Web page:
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ANDF > SEC Filings for ANDF > Form 10-K on 13-May-2013All Recent SEC Filings

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Form 10-K for ANDAIN, INC.


13-May-2013

Annual Report


ITEM 7. MANAGEMENT'S DISCUSSION AND ANALYSIS OF FINANCIAL CONDITION AND RESULTS OF OPERATIONS.

The following management's discussion and analysis of financial condition and results of operations is based upon, and should be read in conjunction with, the Company's audited financial statements and related notes presented in a separate section of this report following Item 15, which have been prepared in accordance with accounting principles generally accepted in the United States of America.

Overview.

(a) General Discussion.

The Company invests in commercialization of its technologies and products. The Company's main efforts are to optimize development, engineering for production, regulation, pre-clinical and clinical trials and market penetration, respectfully, to each of its products. The Company is constantly working to enhance its products by new synergetic novel technologies keeping each of its products advantageous in its market.

The Company's technological / industrial accelerating incubator specializes in utilization of the industrial infrastructure of companies that it works with, optimizing each product's research and development and engineering development to the "best-in-the-market" product.

The Company's team of experts manages all technological, medical, regulatory and other aspects needed to insure timely development, and market presence within the planed program and budget.

The Company operates five product lines:

Miniature insulin pump

Targeted drug delivery nano-particles

Stem cell therapy

Ultasonic catheter for brain cancer therapy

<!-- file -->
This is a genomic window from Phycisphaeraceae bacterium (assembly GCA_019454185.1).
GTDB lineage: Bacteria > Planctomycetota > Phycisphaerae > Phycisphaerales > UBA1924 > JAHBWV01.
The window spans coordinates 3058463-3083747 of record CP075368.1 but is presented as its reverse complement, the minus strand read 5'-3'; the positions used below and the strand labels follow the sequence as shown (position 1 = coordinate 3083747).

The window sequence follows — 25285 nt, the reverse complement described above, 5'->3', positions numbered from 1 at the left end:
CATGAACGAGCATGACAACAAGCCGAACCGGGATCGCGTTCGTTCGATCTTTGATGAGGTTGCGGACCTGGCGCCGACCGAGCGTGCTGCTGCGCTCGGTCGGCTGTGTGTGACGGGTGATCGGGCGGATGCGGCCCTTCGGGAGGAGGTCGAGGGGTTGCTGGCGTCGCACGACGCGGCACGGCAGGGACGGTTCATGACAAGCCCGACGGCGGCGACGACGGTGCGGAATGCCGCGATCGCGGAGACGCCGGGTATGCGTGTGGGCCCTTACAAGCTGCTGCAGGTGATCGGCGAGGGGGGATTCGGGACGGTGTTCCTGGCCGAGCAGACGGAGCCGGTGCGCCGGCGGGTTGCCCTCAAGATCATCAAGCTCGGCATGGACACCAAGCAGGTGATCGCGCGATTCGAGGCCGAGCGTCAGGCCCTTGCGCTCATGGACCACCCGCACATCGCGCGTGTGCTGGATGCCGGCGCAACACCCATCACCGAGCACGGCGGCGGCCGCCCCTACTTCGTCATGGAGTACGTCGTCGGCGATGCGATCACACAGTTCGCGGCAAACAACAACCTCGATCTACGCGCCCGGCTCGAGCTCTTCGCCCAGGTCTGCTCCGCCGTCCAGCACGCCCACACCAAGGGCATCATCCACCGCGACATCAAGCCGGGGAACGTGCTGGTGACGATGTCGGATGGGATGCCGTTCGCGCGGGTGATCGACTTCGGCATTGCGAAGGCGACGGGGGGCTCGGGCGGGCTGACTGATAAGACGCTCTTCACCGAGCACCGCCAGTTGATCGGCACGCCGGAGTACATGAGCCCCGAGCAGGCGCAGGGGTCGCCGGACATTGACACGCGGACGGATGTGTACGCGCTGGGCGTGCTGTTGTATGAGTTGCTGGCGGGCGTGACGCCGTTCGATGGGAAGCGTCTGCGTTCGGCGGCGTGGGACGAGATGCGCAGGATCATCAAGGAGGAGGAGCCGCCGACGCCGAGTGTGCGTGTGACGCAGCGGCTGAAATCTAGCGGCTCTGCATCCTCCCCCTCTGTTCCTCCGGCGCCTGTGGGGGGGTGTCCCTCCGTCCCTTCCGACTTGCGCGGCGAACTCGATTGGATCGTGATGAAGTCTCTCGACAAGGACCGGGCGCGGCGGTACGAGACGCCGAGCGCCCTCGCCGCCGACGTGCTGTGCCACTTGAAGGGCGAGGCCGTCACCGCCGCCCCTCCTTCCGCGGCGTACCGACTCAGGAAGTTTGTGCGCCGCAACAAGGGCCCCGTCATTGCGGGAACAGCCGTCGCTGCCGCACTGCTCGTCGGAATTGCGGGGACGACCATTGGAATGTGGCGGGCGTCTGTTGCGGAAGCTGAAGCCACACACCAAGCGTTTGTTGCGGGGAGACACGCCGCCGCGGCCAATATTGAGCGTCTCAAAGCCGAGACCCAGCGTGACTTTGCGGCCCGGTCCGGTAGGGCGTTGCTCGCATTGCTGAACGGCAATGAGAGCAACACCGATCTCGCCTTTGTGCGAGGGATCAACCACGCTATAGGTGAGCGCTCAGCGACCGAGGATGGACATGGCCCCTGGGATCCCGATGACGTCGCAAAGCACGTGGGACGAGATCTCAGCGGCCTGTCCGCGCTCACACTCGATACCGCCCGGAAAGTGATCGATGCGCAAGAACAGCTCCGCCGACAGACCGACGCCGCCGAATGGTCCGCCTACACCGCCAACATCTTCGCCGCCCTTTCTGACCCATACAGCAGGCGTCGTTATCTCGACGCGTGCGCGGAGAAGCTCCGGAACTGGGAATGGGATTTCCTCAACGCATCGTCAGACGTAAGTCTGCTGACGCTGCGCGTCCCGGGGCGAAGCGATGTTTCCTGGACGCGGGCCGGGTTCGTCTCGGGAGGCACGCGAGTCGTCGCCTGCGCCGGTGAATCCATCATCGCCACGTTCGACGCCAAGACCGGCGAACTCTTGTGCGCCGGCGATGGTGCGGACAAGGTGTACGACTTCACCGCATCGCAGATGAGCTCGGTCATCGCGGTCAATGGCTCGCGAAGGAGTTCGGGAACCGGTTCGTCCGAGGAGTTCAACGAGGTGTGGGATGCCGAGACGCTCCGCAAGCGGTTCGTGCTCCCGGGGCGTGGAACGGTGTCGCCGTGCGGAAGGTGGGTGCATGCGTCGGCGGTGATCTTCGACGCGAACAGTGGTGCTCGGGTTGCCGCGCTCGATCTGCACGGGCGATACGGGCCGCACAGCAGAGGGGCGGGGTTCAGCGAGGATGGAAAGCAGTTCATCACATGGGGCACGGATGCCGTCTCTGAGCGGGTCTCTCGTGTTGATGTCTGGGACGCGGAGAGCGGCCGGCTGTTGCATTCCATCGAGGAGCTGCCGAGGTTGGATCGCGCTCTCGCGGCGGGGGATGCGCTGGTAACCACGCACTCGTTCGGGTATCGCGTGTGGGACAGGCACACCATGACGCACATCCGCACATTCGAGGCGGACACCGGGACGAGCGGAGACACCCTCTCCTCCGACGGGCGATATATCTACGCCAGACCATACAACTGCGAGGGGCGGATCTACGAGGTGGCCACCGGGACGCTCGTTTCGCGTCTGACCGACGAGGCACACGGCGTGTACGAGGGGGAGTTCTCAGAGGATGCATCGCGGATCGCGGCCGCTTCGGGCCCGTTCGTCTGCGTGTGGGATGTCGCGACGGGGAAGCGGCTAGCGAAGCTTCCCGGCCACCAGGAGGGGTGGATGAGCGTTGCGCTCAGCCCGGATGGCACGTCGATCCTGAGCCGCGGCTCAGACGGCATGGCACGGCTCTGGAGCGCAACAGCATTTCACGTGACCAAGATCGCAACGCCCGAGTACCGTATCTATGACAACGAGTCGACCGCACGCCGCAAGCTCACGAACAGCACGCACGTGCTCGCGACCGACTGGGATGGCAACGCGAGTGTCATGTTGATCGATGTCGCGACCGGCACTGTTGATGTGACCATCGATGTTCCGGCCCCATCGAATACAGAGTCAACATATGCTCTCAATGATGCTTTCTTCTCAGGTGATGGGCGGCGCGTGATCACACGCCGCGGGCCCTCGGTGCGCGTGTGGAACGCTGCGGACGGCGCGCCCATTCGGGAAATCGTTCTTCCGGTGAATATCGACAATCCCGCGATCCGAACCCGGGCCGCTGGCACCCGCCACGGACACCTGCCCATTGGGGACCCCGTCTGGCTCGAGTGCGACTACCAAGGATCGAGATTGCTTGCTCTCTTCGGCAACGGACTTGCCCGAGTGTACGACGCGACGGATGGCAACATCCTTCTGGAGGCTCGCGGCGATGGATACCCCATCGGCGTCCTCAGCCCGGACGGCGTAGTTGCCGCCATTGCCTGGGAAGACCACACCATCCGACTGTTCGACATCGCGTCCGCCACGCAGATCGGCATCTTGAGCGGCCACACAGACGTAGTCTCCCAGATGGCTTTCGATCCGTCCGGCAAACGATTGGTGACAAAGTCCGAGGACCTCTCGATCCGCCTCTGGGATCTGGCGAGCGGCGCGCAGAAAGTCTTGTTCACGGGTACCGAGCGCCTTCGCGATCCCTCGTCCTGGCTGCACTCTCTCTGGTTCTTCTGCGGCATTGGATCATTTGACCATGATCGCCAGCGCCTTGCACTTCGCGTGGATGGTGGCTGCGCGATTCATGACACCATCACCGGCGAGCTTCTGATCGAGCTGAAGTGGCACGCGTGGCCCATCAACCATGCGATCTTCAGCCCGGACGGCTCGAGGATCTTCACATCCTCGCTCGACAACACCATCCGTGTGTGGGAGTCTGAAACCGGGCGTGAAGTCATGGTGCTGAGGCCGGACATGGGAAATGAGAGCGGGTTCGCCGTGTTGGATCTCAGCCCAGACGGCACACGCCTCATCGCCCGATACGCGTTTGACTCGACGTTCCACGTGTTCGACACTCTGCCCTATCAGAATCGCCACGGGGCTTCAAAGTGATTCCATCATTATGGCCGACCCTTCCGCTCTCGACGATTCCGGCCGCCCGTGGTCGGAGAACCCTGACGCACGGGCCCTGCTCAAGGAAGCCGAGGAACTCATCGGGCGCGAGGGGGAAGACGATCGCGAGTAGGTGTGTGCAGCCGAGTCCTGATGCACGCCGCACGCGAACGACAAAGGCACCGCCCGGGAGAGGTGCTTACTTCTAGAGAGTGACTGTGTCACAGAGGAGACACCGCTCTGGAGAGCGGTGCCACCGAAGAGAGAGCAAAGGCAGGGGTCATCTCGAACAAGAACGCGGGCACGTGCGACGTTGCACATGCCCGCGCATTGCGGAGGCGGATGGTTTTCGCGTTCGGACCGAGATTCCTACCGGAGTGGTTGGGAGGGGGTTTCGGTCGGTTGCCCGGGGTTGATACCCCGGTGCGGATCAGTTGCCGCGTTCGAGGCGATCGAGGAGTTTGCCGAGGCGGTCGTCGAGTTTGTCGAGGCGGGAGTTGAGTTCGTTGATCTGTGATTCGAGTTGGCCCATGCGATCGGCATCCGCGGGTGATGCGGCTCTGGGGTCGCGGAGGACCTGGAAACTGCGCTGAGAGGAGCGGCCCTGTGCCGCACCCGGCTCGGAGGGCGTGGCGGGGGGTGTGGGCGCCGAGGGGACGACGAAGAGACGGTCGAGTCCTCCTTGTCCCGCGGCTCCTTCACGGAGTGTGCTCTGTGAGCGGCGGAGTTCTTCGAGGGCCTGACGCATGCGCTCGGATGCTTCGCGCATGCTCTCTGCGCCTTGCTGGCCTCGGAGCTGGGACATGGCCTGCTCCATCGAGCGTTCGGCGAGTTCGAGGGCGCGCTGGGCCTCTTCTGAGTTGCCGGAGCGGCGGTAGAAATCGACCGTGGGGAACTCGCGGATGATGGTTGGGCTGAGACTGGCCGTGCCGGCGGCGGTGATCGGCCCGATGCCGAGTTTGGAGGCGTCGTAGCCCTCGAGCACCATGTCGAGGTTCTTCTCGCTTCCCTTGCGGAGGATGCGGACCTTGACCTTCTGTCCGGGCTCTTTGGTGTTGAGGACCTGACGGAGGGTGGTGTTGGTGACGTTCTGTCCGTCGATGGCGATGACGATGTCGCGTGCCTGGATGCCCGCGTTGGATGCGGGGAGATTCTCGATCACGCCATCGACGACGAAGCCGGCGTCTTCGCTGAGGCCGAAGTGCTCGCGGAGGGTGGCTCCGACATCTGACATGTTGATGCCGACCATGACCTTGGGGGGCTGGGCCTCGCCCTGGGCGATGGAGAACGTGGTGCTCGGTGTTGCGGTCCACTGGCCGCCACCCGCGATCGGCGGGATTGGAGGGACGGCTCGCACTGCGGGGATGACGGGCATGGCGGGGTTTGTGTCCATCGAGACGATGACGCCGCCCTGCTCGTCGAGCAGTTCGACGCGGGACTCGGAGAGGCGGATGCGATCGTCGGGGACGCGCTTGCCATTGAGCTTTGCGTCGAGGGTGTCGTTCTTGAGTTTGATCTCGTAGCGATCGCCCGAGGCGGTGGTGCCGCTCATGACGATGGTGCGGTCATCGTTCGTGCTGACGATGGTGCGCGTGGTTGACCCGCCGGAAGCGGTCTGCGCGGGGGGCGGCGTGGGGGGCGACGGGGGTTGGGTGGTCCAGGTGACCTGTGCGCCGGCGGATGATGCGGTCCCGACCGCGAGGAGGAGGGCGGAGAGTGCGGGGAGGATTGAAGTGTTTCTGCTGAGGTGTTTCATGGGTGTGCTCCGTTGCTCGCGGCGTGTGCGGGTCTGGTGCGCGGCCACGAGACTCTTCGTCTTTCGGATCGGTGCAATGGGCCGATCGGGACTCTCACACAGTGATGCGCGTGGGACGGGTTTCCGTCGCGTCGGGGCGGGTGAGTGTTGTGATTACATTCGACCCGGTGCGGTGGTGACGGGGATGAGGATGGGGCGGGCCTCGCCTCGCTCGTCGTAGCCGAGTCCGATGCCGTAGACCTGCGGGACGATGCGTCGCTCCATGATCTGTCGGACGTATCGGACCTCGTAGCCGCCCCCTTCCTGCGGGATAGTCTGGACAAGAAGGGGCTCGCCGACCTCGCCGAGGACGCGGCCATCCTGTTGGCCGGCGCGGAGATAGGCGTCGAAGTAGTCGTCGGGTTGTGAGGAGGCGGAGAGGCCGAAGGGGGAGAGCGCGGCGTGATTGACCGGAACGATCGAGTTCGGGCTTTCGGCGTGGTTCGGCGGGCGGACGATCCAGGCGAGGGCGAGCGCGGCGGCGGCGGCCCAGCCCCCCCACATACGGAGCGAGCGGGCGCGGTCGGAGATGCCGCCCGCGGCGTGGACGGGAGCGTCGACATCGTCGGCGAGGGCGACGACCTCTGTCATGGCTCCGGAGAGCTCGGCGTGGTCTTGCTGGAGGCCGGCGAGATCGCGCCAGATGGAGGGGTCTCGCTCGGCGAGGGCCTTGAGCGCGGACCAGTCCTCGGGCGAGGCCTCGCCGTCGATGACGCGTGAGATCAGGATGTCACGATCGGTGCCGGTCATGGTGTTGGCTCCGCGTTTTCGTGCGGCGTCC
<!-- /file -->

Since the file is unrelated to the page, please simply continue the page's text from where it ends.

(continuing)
Peptide booster for anti-wrinkle cosmeceuticals

Miniature Disposable Insulin Pump.

The Company is committed to develop a fully disposable miniature insulin pump, suitable for diabetics type I and type II as well, without any MOITAL grant, saving the need to pay future royalties. The Company's main challenge was to achieve production price capable to compete with the low price of the insulin pen syringe injection for diabetic type II. The Company's detailed market survey showed a significant advantage of such a product in the market, providing the comfort of a "band aid" patch size product, accurate as the expensive insulin pumps and preventing any hyper or hypo life threatening situations to the patient (stable blood glucose level superior to the syringe use).

The Company's team successfully developed the technology of the MinIn (Miniature Insulin) fully disposable pump, and lab tested all regulatory aspects of the MinIn pup, ready for the clinical trials initial production batch. During the first quarter of 2012, The Company's team focused on the technology transfer for GMP/GLP production, and Helsinky approval for clinical trials.

The Company estimates that the Gemini development, regulatory, and manufacturing in order to complete all needed clinical trials, will require an additional $750,000. In addition we estimate that it will require $600,000 to introduce the innovative pump to the market and large distributors